Today, cultural tourism seems to be omnipresent, and in the eyes of many it also seems to have become omnipotent.

(Richards, 2007: 1)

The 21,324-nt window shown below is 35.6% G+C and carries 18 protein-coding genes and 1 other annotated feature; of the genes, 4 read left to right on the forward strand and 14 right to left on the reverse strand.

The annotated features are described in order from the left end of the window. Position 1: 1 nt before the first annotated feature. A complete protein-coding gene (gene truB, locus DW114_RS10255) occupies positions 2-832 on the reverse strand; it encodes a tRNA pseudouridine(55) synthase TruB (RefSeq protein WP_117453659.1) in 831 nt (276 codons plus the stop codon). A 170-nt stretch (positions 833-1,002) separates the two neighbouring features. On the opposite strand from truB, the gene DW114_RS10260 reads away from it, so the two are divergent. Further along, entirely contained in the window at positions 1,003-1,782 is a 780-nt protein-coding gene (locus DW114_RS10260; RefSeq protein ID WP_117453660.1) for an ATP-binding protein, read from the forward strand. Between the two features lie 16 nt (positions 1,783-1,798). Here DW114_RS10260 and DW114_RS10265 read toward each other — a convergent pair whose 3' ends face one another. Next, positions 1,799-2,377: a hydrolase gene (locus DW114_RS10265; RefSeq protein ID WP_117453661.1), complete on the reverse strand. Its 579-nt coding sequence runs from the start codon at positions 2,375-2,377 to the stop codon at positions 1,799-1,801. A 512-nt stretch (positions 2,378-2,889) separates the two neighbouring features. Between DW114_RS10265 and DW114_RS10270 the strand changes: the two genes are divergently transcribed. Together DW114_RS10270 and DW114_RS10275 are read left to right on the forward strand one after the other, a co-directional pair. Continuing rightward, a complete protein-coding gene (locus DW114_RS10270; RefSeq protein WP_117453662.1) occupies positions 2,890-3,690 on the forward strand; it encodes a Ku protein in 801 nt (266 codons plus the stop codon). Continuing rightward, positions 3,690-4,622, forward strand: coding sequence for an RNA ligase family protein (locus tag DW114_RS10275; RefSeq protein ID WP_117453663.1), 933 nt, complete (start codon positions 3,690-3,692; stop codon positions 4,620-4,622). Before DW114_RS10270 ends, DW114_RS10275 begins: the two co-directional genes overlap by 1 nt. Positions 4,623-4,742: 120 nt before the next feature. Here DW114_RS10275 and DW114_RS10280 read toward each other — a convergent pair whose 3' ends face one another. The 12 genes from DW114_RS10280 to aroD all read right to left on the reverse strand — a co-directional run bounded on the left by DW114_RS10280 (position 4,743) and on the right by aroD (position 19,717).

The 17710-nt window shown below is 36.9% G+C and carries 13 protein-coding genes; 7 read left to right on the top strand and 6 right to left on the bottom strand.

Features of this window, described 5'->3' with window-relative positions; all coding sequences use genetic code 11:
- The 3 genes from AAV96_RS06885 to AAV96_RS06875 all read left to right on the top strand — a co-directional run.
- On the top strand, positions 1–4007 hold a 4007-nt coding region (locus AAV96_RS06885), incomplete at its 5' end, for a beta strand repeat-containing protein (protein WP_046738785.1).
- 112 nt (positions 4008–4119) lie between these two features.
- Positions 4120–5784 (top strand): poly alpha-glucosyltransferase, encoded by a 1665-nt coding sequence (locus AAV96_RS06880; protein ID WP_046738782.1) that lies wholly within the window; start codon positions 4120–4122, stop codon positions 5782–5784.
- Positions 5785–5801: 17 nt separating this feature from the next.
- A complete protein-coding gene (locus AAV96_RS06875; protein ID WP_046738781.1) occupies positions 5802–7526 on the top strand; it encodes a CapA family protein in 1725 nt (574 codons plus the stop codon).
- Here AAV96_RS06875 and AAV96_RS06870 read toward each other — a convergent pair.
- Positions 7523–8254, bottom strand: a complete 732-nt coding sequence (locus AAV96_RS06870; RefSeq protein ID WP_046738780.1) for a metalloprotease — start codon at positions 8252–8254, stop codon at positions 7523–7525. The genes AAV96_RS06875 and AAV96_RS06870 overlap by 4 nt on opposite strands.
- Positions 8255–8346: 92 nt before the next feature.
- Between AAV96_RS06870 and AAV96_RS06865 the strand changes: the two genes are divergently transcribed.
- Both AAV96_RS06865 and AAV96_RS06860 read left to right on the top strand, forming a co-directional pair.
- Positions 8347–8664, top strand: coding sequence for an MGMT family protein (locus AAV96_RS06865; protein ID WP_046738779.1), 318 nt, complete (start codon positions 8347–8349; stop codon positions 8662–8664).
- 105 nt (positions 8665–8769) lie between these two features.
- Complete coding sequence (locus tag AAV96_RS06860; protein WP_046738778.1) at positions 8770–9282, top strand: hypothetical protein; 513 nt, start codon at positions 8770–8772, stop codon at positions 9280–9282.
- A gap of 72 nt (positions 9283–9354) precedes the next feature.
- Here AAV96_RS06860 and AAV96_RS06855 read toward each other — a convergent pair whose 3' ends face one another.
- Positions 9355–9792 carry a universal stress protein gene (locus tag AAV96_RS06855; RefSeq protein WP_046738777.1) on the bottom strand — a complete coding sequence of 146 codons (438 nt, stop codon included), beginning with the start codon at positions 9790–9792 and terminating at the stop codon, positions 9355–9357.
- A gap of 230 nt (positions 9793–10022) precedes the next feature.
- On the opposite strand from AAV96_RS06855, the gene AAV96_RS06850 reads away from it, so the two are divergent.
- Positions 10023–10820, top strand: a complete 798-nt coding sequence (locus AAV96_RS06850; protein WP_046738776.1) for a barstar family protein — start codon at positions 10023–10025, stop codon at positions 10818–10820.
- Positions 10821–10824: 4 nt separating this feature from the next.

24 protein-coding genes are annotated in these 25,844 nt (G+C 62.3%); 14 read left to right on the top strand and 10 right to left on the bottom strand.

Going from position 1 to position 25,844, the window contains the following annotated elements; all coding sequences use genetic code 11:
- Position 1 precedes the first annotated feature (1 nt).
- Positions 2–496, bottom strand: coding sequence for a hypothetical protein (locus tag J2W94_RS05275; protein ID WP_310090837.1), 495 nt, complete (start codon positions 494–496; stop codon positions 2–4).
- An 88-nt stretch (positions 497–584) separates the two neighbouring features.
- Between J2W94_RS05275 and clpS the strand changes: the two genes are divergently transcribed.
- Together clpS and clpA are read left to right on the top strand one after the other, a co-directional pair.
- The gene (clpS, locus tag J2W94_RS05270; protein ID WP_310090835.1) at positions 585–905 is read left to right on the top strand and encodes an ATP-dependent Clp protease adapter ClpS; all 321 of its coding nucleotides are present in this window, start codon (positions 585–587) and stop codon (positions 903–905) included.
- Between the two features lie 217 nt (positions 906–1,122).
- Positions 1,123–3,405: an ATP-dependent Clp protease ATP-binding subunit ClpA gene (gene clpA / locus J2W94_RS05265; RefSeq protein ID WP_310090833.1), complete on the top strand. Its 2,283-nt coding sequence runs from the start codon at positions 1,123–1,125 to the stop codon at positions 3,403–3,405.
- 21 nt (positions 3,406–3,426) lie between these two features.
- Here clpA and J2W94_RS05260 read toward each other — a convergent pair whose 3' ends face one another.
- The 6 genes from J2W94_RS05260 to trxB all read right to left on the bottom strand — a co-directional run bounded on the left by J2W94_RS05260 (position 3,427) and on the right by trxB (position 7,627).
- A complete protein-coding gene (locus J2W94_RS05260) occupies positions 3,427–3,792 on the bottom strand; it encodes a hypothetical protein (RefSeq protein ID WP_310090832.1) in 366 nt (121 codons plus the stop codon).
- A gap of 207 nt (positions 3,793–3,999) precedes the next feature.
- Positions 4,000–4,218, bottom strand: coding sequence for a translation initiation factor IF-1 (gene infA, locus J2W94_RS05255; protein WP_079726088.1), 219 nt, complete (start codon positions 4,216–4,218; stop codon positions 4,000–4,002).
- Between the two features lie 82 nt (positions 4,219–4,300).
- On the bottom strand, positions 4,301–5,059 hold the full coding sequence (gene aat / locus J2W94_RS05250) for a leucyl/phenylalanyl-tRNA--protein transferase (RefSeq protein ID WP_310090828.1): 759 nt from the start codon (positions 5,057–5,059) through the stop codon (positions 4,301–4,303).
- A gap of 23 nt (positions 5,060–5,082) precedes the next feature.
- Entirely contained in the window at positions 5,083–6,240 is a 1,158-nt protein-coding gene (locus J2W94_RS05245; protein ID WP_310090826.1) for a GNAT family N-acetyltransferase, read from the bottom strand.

The aim of this chapter is to provide a framework for the rest of the book in terms of definitions, contexts and perspectives. Although cultural tourism has become a significant growth sector in recent years and has been the subject of increasingly numerous journal and book publications (e.g. Smith, 2003, 2009; Raj et al., 2013; Smith and Richards, 2013; McKercher and Du Cros, 2002; Du Cros and McKercher, 2015), there is still a need for a comprehensive book which brings together all of the main theoretical and practical issues in this diverse field. Cultural tourism is a global phenomenon which manifests itself somewhat differently in the various regions of the world. The aim of this chapter is to show that there are historical, geographical, political and social reasons for the diverse nature of cultural tourism, starting from the idea that culture can mean different things to different peoples. In addition, historical processes have created different legacies, social processes create different value systems and not all political systems support culture in the same way.